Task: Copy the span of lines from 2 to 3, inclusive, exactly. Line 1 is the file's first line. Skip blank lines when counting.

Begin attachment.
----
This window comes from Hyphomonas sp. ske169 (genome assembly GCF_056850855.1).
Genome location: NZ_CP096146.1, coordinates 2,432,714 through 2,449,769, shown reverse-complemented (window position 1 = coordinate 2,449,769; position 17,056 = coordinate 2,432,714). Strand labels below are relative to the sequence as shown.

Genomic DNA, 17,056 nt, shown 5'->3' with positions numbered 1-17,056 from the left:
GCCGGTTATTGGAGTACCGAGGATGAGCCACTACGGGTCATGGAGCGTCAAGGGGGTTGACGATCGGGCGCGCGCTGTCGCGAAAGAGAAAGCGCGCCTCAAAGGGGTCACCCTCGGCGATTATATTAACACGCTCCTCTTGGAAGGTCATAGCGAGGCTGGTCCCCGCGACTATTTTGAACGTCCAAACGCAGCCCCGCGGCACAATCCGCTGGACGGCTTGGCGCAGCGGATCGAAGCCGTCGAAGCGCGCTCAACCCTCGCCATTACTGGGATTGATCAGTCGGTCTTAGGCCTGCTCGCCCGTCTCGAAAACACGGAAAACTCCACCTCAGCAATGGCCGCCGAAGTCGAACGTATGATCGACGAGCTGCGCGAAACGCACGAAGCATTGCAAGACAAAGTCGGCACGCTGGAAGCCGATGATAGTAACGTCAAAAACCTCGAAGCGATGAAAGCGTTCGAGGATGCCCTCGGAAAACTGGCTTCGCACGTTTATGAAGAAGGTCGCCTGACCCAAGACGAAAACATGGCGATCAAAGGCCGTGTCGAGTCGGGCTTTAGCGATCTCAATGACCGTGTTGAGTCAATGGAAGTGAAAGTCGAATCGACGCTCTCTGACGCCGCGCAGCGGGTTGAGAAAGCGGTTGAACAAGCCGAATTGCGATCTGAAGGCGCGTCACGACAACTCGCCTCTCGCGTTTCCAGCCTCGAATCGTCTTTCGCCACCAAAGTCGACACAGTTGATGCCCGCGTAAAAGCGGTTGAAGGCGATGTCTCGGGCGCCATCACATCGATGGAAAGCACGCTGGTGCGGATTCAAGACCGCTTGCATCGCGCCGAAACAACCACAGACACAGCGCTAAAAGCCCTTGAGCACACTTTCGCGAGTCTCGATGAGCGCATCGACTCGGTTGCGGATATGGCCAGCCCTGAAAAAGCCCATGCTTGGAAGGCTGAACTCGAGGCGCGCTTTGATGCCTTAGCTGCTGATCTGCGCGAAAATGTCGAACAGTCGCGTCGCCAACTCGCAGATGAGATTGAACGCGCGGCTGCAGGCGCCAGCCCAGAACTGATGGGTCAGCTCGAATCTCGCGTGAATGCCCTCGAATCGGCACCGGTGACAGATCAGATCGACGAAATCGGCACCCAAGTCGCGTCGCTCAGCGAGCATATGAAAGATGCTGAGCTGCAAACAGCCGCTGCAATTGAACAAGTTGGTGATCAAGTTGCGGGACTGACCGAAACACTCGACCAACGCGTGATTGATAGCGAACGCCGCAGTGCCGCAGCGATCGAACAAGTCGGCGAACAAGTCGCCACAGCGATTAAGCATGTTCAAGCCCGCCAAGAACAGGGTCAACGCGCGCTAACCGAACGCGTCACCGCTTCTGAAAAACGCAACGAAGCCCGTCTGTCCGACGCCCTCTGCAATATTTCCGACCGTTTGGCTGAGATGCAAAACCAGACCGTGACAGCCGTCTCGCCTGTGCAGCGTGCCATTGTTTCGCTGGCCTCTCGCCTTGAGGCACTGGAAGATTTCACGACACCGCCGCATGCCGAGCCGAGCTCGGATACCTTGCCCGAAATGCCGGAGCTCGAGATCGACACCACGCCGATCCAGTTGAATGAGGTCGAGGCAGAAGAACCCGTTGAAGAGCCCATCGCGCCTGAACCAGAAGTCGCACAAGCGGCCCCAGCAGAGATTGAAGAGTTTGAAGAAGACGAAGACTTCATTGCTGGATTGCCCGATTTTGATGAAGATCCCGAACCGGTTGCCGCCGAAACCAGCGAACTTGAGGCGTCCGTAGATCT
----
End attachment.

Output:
Genome location: NZ_CP096146.1, coordinates 2,432,714 through 2,449,769, shown reverse-complemented (window position 1 = coordinate 2,449,769; position 17,056 = coordinate 2,432,714). Strand labels below are relative to the sequence as shown.

Genomic DNA, 17,056 nt, shown 5'->3' with positions numbered 1-17,056 from the left: